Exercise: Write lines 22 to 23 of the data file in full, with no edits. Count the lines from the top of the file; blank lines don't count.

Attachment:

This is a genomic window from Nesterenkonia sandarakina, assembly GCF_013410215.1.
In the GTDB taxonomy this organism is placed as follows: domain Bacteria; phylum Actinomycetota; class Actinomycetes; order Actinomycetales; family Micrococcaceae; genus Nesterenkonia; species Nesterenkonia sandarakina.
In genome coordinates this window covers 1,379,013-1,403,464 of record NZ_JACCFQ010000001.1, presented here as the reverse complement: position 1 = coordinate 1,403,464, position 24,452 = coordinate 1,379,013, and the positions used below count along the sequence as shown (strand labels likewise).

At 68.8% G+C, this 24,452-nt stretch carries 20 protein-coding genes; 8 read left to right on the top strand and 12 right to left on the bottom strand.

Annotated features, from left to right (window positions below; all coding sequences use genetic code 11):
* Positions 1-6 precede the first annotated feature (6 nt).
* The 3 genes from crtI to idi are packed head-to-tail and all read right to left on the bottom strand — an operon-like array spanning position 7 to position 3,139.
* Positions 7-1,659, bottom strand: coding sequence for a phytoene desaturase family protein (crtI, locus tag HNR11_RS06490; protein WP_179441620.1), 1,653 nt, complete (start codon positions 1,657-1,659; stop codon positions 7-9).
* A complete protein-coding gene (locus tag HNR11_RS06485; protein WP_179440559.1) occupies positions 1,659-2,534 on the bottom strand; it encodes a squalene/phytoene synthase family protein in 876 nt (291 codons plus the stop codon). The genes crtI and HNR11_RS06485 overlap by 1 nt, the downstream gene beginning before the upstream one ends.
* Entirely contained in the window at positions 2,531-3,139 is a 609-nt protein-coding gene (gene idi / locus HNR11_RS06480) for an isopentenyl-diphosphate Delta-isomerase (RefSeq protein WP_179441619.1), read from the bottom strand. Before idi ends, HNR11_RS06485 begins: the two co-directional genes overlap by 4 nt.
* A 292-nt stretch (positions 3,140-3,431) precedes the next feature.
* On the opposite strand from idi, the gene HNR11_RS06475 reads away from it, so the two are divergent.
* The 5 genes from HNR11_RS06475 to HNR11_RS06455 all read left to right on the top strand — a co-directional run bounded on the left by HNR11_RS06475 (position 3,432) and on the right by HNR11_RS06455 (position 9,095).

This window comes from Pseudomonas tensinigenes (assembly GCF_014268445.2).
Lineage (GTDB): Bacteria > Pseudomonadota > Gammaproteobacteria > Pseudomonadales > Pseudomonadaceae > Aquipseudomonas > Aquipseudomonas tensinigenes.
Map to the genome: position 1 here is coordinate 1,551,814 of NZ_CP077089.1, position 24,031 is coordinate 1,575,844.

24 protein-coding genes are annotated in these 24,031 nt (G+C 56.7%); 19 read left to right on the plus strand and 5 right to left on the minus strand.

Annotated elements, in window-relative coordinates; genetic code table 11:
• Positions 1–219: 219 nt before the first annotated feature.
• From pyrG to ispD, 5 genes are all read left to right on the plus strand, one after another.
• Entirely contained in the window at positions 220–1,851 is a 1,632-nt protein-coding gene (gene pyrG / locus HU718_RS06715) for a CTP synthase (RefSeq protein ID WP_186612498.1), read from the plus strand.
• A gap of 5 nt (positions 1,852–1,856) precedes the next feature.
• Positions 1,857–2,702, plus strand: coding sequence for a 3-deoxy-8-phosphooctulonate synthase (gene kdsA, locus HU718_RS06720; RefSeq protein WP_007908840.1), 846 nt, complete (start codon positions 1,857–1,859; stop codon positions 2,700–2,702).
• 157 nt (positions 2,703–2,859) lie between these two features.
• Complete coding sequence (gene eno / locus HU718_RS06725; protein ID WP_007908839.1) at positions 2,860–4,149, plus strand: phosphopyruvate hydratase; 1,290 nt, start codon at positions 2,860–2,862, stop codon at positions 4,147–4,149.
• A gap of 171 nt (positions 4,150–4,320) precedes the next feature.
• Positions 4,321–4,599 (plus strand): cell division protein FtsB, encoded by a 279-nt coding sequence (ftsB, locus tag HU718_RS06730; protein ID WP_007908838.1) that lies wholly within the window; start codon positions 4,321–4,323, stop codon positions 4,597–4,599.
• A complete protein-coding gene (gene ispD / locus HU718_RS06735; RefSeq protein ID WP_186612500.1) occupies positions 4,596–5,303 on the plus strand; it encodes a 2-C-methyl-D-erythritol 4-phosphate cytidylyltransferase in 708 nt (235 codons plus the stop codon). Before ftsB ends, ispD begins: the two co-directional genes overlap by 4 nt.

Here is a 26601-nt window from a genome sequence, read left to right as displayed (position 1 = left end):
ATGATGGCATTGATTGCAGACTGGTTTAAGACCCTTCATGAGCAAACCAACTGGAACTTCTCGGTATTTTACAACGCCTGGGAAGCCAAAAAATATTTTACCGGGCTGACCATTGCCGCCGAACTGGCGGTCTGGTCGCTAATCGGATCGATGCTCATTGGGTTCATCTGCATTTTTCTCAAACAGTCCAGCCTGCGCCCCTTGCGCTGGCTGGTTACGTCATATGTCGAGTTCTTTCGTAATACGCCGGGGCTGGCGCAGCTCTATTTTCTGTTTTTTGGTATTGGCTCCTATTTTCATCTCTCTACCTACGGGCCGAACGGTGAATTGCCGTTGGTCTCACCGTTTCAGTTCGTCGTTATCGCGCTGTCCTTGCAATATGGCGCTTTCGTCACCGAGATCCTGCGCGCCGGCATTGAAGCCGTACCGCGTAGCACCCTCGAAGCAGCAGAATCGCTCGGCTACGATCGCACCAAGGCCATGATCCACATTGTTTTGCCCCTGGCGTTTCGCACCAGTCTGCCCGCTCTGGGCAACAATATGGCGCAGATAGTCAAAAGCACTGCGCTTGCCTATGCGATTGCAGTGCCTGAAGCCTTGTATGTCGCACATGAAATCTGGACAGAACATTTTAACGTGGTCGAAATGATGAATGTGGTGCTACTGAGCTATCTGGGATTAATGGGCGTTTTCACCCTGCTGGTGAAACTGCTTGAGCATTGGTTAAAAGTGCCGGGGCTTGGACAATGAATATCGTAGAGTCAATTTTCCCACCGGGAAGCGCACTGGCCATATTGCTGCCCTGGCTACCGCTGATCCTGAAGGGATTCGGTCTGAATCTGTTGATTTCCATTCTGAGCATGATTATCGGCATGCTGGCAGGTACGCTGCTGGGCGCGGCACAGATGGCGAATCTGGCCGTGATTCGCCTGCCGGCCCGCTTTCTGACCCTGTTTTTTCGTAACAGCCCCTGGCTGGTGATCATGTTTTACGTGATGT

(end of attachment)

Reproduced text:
• A gap of 5 nt (positions 1,852–1,856) precedes the next feature.
• Positions 1,857–2,702, plus strand: coding sequence for a 3-deoxy-8-phosphooctulonate synthase (gene kdsA, locus HU718_RS06720; RefSeq protein WP_007908840.1), 846 nt, complete (start codon positions 1,857–1,859; stop codon positions 2,700–2,702).